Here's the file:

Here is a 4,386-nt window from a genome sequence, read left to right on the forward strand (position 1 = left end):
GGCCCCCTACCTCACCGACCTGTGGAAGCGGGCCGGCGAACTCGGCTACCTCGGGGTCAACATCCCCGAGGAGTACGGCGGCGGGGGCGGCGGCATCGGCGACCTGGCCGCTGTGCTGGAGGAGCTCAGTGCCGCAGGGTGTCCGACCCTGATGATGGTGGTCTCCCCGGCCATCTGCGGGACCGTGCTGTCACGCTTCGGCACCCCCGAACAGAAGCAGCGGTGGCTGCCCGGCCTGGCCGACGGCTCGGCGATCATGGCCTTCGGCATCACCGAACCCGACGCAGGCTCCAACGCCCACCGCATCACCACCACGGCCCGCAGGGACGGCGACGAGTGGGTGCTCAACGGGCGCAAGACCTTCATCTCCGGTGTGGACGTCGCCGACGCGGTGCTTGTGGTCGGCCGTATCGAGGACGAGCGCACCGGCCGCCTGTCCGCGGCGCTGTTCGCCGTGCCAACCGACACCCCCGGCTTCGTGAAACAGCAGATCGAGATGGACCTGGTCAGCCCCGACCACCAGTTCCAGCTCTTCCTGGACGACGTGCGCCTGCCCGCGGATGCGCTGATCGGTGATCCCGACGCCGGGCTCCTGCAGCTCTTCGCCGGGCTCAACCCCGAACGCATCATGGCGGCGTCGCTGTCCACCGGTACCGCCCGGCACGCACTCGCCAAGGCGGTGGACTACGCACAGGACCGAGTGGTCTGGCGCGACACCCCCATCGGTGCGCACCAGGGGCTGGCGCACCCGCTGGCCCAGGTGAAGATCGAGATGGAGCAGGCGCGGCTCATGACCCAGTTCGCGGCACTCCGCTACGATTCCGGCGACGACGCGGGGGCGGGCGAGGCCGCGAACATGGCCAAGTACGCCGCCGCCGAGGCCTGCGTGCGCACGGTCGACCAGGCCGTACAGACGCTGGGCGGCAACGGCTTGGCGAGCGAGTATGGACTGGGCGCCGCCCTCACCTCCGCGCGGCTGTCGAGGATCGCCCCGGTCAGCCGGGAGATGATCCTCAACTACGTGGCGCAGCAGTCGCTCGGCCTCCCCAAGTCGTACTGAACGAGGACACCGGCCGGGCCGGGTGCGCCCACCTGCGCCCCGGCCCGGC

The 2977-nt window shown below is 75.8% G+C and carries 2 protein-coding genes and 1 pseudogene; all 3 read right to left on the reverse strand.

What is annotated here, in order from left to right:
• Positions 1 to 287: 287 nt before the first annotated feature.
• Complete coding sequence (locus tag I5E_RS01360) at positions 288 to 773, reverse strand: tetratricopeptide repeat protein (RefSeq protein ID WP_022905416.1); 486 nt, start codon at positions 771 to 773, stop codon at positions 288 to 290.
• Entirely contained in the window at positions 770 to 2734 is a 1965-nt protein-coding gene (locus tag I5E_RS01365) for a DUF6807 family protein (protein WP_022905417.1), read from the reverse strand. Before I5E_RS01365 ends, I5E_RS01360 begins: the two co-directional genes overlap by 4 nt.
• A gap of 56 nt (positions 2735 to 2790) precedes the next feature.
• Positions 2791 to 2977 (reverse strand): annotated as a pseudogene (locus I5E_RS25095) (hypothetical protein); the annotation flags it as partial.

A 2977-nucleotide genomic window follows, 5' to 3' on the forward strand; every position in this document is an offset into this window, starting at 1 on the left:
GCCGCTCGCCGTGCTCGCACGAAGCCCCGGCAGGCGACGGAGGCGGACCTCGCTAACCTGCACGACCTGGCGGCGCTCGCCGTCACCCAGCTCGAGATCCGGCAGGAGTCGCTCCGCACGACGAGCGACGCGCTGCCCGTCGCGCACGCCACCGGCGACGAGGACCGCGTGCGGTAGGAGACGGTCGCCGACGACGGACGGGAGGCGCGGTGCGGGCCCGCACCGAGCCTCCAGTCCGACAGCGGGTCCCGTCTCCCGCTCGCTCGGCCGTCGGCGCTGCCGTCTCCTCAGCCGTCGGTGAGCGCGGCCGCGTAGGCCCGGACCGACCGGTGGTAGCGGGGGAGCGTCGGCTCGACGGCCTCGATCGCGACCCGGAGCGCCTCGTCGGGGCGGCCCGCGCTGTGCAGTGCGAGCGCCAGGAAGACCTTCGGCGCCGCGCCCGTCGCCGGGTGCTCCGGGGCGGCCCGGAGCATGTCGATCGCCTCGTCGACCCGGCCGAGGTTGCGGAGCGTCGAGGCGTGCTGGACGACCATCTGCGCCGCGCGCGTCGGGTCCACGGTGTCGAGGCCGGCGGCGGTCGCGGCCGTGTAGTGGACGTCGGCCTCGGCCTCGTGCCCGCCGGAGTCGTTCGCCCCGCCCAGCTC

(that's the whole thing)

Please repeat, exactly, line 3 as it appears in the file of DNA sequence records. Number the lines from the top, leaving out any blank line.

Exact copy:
The 2977-nt window shown below is 75.8% G+C and carries 2 protein-coding genes and 1 pseudogene; all 3 read right to left on the reverse strand.